Even with foil shimmer curtains and giant hearts rooted within a red play-pen set, a pumping Stevie Nicks ‘Edge of Seventeen’ soundtrack and a line-up of street-cast and professional models, it was the clothes and the clothes alone of today’s Meadham Kirchhoff show that caused a collective swoon. The style crowds were easily swept up into the crescendo of London Fashion Week’s closing because one of the schedule’s most uncompromising fashion labels felt a smidgen more approachable – and therefore, a step closer to many a wardrobe.
We wouldn’t dare utter the word commercial in reference to these two highly complex designers – even their Tralala perfume created in collaboration with Penhaligons, which sat heavy in the air of the Tate's Turbine Hall, has been meticulously executed - so rest easy super-fans; the refined offering was by no means safe. In fact, the duo’s saccharine and hyper-girlish signatures were still in full swing and the styling indicated that the simple notion of just wearing a chiffon dress wasn't acceptable on this runway. Well, what imaginary teen worth her salt would really be so boring anyway? Rainbow knee-high boots, clompy Mary-Janes, patterned tights, lace-trimmed veils and side-clipped school-girl hair made even the most wearable pieces look slightly unhinged – in a good way.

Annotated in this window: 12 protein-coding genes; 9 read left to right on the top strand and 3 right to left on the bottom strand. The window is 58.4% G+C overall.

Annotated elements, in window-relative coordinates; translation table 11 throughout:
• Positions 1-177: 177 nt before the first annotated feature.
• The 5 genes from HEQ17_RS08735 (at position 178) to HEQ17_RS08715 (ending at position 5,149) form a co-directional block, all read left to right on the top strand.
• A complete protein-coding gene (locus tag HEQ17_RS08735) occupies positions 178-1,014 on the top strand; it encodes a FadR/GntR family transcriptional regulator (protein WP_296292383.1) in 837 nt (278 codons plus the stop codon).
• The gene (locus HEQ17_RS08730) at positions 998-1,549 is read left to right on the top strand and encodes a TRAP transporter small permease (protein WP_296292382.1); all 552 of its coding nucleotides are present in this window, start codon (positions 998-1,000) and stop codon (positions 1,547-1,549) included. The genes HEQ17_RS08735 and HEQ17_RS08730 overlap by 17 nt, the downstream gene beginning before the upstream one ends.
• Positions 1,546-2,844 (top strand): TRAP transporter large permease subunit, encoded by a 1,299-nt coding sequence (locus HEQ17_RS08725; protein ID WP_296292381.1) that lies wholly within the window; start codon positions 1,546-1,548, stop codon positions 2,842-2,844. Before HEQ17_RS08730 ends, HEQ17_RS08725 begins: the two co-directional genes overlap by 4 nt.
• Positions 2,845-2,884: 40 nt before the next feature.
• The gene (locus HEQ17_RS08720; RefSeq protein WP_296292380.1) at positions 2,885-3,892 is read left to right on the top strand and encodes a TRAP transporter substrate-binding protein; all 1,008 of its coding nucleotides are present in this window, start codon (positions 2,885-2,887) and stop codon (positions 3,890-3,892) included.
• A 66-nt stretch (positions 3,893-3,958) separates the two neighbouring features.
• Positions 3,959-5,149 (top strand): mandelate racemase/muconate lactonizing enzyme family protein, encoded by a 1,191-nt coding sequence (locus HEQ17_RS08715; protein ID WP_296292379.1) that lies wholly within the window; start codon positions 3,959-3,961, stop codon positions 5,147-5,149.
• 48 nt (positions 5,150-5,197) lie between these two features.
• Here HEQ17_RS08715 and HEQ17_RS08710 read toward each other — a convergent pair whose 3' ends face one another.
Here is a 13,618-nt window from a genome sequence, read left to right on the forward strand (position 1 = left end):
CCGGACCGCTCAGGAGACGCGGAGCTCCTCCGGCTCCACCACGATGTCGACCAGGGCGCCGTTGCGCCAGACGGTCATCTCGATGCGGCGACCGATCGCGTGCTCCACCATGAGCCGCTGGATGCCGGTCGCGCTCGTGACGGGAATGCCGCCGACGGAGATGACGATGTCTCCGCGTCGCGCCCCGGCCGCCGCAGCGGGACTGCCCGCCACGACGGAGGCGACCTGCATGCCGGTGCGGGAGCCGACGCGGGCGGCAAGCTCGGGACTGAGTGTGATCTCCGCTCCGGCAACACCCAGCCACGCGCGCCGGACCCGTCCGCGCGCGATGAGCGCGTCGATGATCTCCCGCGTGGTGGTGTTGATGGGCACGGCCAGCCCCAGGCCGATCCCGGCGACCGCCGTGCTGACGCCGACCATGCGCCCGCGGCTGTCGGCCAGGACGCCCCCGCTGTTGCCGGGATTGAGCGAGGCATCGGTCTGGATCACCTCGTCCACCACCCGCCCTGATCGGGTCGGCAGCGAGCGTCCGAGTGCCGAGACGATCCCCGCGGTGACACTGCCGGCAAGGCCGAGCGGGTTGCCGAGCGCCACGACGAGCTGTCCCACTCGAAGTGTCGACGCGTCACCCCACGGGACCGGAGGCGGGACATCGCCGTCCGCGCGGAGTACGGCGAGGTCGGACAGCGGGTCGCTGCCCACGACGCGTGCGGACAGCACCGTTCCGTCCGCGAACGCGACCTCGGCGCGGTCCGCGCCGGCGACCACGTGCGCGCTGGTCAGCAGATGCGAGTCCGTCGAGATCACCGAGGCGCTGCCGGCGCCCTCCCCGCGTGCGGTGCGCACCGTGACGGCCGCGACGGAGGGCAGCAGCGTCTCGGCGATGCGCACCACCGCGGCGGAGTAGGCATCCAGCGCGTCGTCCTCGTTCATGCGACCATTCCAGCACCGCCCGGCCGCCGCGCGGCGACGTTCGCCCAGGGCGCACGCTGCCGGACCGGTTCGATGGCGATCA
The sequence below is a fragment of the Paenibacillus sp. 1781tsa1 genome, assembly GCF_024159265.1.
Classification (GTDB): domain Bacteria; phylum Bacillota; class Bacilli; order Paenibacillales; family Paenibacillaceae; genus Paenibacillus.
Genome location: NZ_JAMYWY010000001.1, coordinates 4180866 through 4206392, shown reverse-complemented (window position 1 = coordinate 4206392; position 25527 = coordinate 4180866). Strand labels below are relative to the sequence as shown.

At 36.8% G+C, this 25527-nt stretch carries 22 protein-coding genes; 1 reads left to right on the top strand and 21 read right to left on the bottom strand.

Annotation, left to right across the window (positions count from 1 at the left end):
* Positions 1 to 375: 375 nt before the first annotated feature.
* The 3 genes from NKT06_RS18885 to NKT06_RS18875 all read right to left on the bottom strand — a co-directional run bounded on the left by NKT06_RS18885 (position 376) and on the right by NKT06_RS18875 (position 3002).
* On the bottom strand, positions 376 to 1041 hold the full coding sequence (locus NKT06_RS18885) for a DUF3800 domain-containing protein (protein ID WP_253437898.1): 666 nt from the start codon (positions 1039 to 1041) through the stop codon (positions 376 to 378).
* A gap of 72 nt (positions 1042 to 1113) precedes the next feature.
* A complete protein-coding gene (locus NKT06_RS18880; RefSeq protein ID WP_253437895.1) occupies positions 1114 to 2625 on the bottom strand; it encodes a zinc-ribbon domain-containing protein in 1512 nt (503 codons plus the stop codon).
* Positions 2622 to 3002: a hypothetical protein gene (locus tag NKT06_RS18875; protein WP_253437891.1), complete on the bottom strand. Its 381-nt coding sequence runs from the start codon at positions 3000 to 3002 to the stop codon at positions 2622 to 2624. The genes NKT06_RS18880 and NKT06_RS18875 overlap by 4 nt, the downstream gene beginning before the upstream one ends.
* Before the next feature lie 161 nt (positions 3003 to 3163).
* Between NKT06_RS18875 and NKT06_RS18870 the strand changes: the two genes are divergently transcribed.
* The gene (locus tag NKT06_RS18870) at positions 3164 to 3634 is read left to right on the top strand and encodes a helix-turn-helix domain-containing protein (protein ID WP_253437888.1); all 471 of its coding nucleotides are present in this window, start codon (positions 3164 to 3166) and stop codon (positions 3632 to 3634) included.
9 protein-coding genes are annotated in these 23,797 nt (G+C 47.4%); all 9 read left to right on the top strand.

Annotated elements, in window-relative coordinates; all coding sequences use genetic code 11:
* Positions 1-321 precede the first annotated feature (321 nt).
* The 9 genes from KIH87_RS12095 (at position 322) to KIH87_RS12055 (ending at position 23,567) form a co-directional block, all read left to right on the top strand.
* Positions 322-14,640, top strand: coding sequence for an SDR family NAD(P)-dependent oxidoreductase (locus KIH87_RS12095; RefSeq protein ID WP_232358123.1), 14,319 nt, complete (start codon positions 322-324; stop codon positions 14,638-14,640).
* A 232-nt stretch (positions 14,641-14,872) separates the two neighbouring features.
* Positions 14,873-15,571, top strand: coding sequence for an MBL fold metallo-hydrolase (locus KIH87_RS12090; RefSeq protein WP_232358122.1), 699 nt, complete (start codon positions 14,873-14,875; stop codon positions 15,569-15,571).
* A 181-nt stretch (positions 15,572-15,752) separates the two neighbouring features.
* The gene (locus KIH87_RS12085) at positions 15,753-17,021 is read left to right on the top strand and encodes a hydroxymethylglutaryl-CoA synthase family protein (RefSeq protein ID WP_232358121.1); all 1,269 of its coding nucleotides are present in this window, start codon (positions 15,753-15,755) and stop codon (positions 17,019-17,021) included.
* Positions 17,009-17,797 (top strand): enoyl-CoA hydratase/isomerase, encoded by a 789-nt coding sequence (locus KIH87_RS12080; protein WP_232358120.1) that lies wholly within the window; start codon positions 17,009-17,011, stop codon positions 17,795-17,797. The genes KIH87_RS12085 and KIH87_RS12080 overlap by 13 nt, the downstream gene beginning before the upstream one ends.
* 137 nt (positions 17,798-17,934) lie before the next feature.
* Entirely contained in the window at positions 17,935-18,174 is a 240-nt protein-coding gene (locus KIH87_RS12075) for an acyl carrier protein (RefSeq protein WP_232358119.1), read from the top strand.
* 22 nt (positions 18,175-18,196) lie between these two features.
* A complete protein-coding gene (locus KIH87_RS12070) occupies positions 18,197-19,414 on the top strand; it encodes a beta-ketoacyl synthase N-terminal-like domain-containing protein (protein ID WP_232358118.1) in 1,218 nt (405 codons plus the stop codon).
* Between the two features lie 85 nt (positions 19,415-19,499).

Pull the styling apart and the pieces themselves were pretty and more polished than the almost costumed and historically derivative looks of past seasons. BUY ME they screamed. The most divine and perfectly-cut feather-light chiffon gowns can be Courtney Love-grunge by day, waifish nymph by night. The prim skirt suits could do Dot Cotton-style granny-chic or go power-tripping in a (fairly liberal) office. The velvet panelled dresses – a 1970s ice skater’s ecstasy – brought the boys into a confident, new and graphic realm. And considering the never-ending street style obsession for crazy photo-op coats, those metallic python jackets could cause more than a scuffle between LFW’s most directional dressers. MK would never market itself as a red carpet label or one with a celebrity agenda, but the ‘eveningwear’ segment of this show felt like it could be the most refreshing thing a young starlet could choose in 2014.